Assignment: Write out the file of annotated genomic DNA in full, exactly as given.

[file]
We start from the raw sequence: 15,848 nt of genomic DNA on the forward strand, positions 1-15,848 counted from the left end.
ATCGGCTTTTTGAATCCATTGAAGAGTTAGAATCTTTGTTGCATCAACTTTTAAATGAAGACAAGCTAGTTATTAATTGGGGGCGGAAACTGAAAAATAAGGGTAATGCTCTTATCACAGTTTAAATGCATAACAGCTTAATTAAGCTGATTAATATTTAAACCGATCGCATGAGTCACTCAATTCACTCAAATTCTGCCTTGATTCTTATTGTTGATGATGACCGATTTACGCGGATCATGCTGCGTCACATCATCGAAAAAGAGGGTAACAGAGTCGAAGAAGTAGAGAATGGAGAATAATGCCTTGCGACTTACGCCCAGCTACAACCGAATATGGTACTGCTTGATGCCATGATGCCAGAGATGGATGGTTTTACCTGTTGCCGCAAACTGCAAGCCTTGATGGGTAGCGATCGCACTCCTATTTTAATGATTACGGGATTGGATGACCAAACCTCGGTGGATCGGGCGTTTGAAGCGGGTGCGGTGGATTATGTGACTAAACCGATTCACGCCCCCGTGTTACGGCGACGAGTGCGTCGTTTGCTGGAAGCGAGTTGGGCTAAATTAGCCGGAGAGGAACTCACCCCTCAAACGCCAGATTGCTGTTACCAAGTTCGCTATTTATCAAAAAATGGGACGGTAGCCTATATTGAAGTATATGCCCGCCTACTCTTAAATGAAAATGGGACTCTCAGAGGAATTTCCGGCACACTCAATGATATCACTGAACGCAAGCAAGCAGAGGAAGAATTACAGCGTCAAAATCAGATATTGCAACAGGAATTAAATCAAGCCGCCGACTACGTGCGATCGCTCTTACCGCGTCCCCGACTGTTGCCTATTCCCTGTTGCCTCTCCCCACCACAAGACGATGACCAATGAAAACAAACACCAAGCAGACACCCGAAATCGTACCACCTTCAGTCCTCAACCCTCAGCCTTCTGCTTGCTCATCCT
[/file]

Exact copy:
We start from the raw sequence: 15,848 nt of genomic DNA on the forward strand, positions 1-15,848 counted from the left end.
ATCGGCTTTTTGAATCCATTGAAGAGTTAGAATCTTTGTTGCATCAACTTTTAAATGAAGACAAGCTAGTTATTAATTGGGGGCGGAAACTGAAAAATAAGGGTAATGCTCTTATCACAGTTTAAATGCATAACAGCTTAATTAAGCTGATTAATATTTAAACCGATCGCATGAGTCACTCAATTCACTCAAATTCTGCCTTGATTCTTATTGTTGATGATGACCGATTTACGCGGATCATGCTGCGTCACATCATCGAAAAAGAGGGTAACAGAGTCGAAGAAGTAGAGAATGGAGAATAATGCCTTGCGACTTACGCCCAGCTACAACCGAATATGGTACTGCTTGATGCCATGATGCCAGAGATGGATGGTTTTACCTGTTGCCGCAAACTGCAAGCCTTGATGGGTAGCGATCGCACTCCTATTTTAATGATTACGGGATTGGATGACCAAACCTCGGTGGATCGGGCGTTTGAAGCGGGTGCGGTGGATTATGTGACTAAACCGATTCACGCCCCCGTGTTACGGCGACGAGTGCGTCGTTTGCTGGAAGCGAGTTGGGCTAAATTAGCCGGAGAGGAACTCACCCCTCAAACGCCAGATTGCTGTTACCAAGTTCGCTATTTATCAAAAAATGGGACGGTAGCCTATATTGAAGTATATGCCCGCCTACTCTTAAATGAAAATGGGACTCTCAGAGGAATTTCCGGCACACTCAATGATATCACTGAACGCAAGCAAGCAGAGGAAGAATTACAGCGTCAAAATCAGATATTGCAACAGGAATTAAATCAAGCCGCCGACTACGTGCGATCGCTCTTACCGCGTCCCCGACTGTTGCCTATTCCCTGTTGCCTCTCCCCACCACAAGACGATGACCAATGAAAACAAACACCAAGCAGACACCCGAAATCGTACCACCTTCAGTCCTCAACCCTCAGCCTTCTGCTTGCTCATCCT